A concert poster for the Bruce Springsteen & the E...

A concert poster for the Bruce Springsteen & the E Street Band show at Long Island University's C.W. Post Campus on Dec. 12, 1975 when its classic live version of "Santa Claus is Coming to Town" was recorded during the "Born to Run" tour. Credit: Joseph Kivak

Every holiday season there are certain Christmas songs that get played on a constant loop. Bruce Springsteen and The E Street Band’s version of "Santa Claus Is Comin' to Town" is one of them. However, not that many people may realize it was recorded on Long Island. This year marks the 45th anniversary of The Boss' performance, which was captured live from C.W. Post College (now LIU Post) in Brookville on Dec. 12, 1975.

"Everybody knows the song, but nobody knows it’s from C.W. Post in 1975 unless you happened to be there," says Scott Perschke, 65, of Farmingdale, who was a sophomore at the college when he attended the concert. "In fact, most people that went to Post, don’t even know."


Bruce Springsteen backstage during the "Born to Run" tour.

Bruce Springsteen backstage during the "Born to Run" tour. Credit: Sony Music Archives/Art Maillet

In 1975, Springsteen was on tour for his breakthrough third album, "Born to Run." In August, he had sold out a string of showcase concerts at Manhattan's buzziest venue, The Bottom Line, and in the same late October week, he appeared on the covers of both Newsweek and Time.

"Bruce was the act to see," says Steve Prisco, 65, of East Northport, who was at the Post show. "He was ramping up then. The hype machine was definitely in full force and he was starting to climb."

Perschke adds, "A lot of people hadn’t heard of him yet. He was still a local Northeast artist with pocket fanbases in Arizona and Philadelphia. But, the Post show was completely sold out."

The concert took place in the building that preceded the current Tilles Center for the Performing Arts. The venue was called the Concert Hall, nicknamed the Dome because of the circular-shaped ceiling.

"Very few people are even aware of the Dome and the number of rock concerts that happened on campus," says Bob Goida, who was an A-V tech at the Concert Hall and eventually went on to become Tilles Center’s Director of Facility Operations. "The Dome, originally called the Concert Hall and then the Bush-Brown Concert Hall, had The Allman Brothers Band, Jerry Garcia, George Burns, Joe Walsh, The Mahavishnu Orchestra, Jefferson Starship and Hot Tuna. Bruce was a new artist with a bit of buzz."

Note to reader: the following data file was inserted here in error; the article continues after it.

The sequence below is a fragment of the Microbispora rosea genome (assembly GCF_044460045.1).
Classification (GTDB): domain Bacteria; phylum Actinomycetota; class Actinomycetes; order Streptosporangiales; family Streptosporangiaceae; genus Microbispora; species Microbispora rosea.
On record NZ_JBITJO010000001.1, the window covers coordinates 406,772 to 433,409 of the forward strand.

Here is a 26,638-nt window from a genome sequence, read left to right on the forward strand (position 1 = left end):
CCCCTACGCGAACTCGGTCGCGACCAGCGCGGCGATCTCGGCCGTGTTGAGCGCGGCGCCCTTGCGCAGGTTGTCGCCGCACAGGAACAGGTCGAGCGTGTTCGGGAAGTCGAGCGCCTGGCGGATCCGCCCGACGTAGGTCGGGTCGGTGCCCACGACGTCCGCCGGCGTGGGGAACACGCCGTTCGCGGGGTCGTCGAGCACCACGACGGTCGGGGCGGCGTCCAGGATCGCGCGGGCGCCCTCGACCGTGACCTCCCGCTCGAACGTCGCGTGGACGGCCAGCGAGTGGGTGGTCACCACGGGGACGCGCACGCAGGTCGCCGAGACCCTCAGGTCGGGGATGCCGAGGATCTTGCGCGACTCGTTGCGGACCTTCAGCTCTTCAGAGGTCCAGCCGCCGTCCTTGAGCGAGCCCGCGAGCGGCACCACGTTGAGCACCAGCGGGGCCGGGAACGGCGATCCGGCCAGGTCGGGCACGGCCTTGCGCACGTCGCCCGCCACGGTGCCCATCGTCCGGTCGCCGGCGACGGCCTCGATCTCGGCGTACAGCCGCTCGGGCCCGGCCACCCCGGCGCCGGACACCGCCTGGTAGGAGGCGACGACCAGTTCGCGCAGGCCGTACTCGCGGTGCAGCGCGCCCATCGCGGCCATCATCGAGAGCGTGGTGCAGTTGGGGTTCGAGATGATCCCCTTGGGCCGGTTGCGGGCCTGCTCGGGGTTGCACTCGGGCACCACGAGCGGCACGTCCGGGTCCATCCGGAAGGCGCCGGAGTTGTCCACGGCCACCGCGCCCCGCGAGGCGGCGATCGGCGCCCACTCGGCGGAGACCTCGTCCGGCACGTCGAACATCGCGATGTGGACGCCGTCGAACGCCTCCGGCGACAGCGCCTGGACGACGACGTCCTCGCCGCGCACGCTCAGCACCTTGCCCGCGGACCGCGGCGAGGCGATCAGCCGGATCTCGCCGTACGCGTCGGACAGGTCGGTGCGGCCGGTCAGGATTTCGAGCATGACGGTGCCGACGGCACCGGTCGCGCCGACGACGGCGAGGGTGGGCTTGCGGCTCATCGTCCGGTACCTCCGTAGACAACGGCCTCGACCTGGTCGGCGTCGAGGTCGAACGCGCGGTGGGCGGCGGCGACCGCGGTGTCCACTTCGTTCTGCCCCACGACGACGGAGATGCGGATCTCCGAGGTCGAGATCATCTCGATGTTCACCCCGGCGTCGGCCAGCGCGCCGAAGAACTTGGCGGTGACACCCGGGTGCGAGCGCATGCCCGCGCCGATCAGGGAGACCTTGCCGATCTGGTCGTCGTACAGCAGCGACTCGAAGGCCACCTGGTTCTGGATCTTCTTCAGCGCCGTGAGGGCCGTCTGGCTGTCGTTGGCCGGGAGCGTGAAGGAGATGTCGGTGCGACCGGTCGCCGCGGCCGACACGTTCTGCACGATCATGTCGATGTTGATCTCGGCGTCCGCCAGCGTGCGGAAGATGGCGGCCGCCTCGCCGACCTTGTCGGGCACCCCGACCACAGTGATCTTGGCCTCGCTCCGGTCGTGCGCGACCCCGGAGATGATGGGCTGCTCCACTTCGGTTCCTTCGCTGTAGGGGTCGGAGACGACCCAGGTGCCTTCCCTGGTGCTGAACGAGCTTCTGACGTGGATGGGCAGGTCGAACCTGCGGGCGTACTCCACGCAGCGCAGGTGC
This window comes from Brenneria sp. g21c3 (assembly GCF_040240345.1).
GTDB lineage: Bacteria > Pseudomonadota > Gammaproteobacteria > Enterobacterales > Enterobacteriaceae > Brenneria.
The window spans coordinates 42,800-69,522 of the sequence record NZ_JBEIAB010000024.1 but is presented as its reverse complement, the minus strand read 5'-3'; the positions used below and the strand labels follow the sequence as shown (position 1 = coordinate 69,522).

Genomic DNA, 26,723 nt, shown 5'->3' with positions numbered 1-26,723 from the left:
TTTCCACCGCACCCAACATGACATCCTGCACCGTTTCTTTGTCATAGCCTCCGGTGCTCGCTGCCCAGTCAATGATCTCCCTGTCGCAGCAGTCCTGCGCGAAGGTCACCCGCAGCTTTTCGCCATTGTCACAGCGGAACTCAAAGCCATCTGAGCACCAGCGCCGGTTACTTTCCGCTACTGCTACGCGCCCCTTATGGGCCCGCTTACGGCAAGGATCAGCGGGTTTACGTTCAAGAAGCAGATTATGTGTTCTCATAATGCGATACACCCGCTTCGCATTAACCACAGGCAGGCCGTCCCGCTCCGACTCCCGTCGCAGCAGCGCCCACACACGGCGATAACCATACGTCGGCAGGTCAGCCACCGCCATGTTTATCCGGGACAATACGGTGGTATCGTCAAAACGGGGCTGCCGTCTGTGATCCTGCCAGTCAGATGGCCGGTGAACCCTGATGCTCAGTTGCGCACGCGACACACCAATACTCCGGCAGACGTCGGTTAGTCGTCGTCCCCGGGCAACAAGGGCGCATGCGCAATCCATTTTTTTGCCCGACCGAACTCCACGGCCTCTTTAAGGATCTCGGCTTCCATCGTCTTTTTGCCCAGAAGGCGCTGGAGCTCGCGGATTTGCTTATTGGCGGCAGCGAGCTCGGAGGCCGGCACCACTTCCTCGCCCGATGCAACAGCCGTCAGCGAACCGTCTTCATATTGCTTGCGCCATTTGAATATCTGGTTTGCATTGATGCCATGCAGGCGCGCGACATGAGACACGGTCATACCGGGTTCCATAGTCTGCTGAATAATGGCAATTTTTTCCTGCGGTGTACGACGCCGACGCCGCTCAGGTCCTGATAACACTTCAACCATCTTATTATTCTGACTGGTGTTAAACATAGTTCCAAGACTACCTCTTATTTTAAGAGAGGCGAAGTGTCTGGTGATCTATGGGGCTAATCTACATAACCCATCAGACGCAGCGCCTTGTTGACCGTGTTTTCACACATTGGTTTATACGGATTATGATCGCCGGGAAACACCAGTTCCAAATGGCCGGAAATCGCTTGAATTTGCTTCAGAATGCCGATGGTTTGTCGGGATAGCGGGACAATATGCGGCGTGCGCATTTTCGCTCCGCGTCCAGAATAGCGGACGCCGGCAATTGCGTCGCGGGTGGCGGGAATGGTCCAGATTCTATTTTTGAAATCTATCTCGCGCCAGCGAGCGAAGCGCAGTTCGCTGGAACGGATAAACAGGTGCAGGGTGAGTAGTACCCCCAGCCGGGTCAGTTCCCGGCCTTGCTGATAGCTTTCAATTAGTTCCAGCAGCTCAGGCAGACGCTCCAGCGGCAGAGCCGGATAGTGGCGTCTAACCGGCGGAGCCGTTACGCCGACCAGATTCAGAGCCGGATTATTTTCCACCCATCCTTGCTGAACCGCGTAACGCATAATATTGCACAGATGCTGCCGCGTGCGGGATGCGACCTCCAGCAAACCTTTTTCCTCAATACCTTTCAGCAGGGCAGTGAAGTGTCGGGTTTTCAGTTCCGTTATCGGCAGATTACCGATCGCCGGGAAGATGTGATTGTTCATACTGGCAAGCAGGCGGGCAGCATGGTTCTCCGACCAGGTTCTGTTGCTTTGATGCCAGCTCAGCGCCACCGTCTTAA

Bruce Springsteen backstage during the "Born to Run" tour.

Bruce Springsteen backstage during the "Born to Run" tour. Credit: Sony Music Archives/Art Maillet

The day of the show a massive snowstorm hit Long Island with the temperature dropping to 12 degrees.

"We waited on line starting at 1 p.m. for an 8 p.m. show," says Perschke. "We spent eight hours drinking peppermint schnapps just to keep warm."

The weather caused the show to be delayed for an hour.

"The snow was so bad, they made an announcement that Bruce was going to be late," says concert attendee Wayne Belfer, 63, who grew up in New Hyde Park. "Northern Boulevard and Glen Cove Road hadn’t even been plowed yet."

The seats for the show were all on a first-come, first-served basis. When the doors opened there was a mad rush to get inside.

"We got lifted off our feet and pushed toward the fence that was serving as the barrier before you got into the Dome," says Perschke. "It was very scary."

The performance of "Santa Claus Is Comin' to Town" came as the second song of the encore and took the crowd by surprise.

"Nobody knew it was coming," says Perschke. "This was before the days of the internet so the only ones that knew it was part of his setlist would be the handful of people who were at the show before that."

Joseph Kivak, who was in the crowd at Post, went to see Springsteen the night before at Seton Hall University in South Orange, NJ, where the band pulled out the Christmas classic.

"The performance at Seton Hall wasn’t as good. The version at Post was much more interesting," says Kivak, 67, of Elizabeth, NJ. "It was sort of a novelty at the time. People were wondering what he was doing."

In fact, Kivak caught on that the song was being recorded.

"I knew they were taping because there was a recording truck outside in the back," he says. "They had these big cables running out the door."